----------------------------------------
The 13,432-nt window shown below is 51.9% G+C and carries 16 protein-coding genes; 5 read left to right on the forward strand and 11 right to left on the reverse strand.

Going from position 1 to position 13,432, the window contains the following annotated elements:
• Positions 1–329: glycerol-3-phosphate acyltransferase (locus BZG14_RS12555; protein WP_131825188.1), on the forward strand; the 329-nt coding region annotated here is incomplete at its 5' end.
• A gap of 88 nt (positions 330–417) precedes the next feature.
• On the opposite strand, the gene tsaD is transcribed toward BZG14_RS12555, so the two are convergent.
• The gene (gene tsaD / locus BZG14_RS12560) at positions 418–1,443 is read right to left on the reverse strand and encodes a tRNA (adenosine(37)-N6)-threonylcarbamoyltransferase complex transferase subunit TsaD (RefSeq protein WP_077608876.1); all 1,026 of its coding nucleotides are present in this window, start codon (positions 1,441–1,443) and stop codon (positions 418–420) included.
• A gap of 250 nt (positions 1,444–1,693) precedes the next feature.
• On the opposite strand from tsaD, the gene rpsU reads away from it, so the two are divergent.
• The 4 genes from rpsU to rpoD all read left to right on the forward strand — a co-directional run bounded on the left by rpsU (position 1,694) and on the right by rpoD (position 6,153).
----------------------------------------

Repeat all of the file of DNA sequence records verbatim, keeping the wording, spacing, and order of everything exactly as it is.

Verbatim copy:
The 13,432-nt window shown below is 51.9% G+C and carries 16 protein-coding genes; 5 read left to right on the forward strand and 11 right to left on the reverse strand.

Going from position 1 to position 13,432, the window contains the following annotated elements:
• Positions 1–329: glycerol-3-phosphate acyltransferase (locus BZG14_RS12555; protein WP_131825188.1), on the forward strand; the 329-nt coding region annotated here is incomplete at its 5' end.
• A gap of 88 nt (positions 330–417) precedes the next feature.
• On the opposite strand, the gene tsaD is transcribed toward BZG14_RS12555, so the two are convergent.
• The gene (gene tsaD / locus BZG14_RS12560) at positions 418–1,443 is read right to left on the reverse strand and encodes a tRNA (adenosine(37)-N6)-threonylcarbamoyltransferase complex transferase subunit TsaD (RefSeq protein WP_077608876.1); all 1,026 of its coding nucleotides are present in this window, start codon (positions 1,441–1,443) and stop codon (positions 418–420) included.
• A gap of 250 nt (positions 1,444–1,693) precedes the next feature.
• On the opposite strand from tsaD, the gene rpsU reads away from it, so the two are divergent.
• The 4 genes from rpsU to rpoD all read left to right on the forward strand — a co-directional run bounded on the left by rpsU (position 1,694) and on the right by rpoD (position 6,153).